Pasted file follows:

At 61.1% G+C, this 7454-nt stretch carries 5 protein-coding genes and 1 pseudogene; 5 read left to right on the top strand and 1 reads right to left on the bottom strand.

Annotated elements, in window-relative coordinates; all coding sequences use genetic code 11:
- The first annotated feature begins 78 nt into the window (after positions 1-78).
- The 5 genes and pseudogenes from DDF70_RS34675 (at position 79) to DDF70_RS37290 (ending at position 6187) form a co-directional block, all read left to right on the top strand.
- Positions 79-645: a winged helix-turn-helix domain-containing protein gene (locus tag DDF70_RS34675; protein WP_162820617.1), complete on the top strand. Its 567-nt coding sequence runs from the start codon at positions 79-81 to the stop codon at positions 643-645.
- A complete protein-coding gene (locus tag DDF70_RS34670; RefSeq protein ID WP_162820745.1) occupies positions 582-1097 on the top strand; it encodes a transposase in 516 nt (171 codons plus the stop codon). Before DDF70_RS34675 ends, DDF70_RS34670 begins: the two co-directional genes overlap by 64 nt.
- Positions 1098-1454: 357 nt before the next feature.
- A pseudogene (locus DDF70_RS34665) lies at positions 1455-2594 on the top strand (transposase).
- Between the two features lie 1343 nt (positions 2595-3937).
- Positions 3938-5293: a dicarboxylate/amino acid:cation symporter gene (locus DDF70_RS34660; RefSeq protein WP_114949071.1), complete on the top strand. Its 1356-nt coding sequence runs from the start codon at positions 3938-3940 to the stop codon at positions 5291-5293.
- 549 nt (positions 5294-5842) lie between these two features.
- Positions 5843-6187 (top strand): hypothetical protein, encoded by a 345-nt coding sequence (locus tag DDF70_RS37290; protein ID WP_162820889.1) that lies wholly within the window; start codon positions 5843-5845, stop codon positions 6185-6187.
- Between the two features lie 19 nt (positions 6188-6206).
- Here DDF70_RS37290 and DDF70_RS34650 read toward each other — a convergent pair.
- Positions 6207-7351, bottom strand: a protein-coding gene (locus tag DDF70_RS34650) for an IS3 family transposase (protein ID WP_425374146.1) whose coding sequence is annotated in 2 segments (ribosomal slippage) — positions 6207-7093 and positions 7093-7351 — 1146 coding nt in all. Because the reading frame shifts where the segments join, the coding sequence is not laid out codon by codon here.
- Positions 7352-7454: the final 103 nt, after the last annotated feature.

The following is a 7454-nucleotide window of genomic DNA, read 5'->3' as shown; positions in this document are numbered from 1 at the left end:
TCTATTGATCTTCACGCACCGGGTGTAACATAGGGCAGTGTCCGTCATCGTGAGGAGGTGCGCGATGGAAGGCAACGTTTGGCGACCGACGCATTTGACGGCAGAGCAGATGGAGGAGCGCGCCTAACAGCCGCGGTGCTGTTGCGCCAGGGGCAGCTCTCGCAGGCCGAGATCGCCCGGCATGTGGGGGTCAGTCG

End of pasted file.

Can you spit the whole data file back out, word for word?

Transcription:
At 61.1% G+C, this 7454-nt stretch carries 5 protein-coding genes and 1 pseudogene; 5 read left to right on the top strand and 1 reads right to left on the bottom strand.

Annotated elements, in window-relative coordinates; all coding sequences use genetic code 11:
- The first annotated feature begins 78 nt into the window (after positions 1-78).
- The 5 genes and pseudogenes from DDF70_RS34675 (at position 79) to DDF70_RS37290 (ending at position 6187) form a co-directional block, all read left to right on the top strand.
- Positions 79-645: a winged helix-turn-helix domain-containing protein gene (locus tag DDF70_RS34675; protein WP_162820617.1), complete on the top strand. Its 567-nt coding sequence runs from the start codon at positions 79-81 to the stop codon at positions 643-645.
- A complete protein-coding gene (locus tag DDF70_RS34670; RefSeq protein ID WP_162820745.1) occupies positions 582-1097 on the top strand; it encodes a transposase in 516 nt (171 codons plus the stop codon). Before DDF70_RS34675 ends, DDF70_RS34670 begins: the two co-directional genes overlap by 64 nt.
- Positions 1098-1454: 357 nt before the next feature.
- A pseudogene (locus DDF70_RS34665) lies at positions 1455-2594 on the top strand (transposase).
- Between the two features lie 1343 nt (positions 2595-3937).
- Positions 3938-5293: a dicarboxylate/amino acid:cation symporter gene (locus DDF70_RS34660; RefSeq protein WP_114949071.1), complete on the top strand. Its 1356-nt coding sequence runs from the start codon at positions 3938-3940 to the stop codon at positions 5291-5293.
- 549 nt (positions 5294-5842) lie between these two features.
- Positions 5843-6187 (top strand): hypothetical protein, encoded by a 345-nt coding sequence (locus tag DDF70_RS37290; protein ID WP_162820889.1) that lies wholly within the window; start codon positions 5843-5845, stop codon positions 6185-6187.
- Between the two features lie 19 nt (positions 6188-6206).
- Here DDF70_RS37290 and DDF70_RS34650 read toward each other — a convergent pair.
- Positions 6207-7351, bottom strand: a protein-coding gene (locus tag DDF70_RS34650) for an IS3 family transposase (protein ID WP_425374146.1) whose coding sequence is annotated in 2 segments (ribosomal slippage) — positions 6207-7093 and positions 7093-7351 — 1146 coding nt in all. Because the reading frame shifts where the segments join, the coding sequence is not laid out codon by codon here.
- Positions 7352-7454: the final 103 nt, after the last annotated feature.

The following is a 7454-nucleotide window of genomic DNA, read 5'->3' as shown; positions in this document are numbered from 1 at the left end:
TCTATTGATCTTCACGCACCGGGTGTAACATAGGGCAGTGTCCGTCATCGTGAGGAGGTGCGCGATGGAAGGCAACGTTTGGCGACCGACGCATTTGACGGCAGAGCAGATGGAGGAGCGCGCCTAACAGCCGCGGTGCTGTTGCGCCAGGGGCAGCTCTCGCAGGCCGAGATCGCCCGGCATGTGGGGGTCAGTCG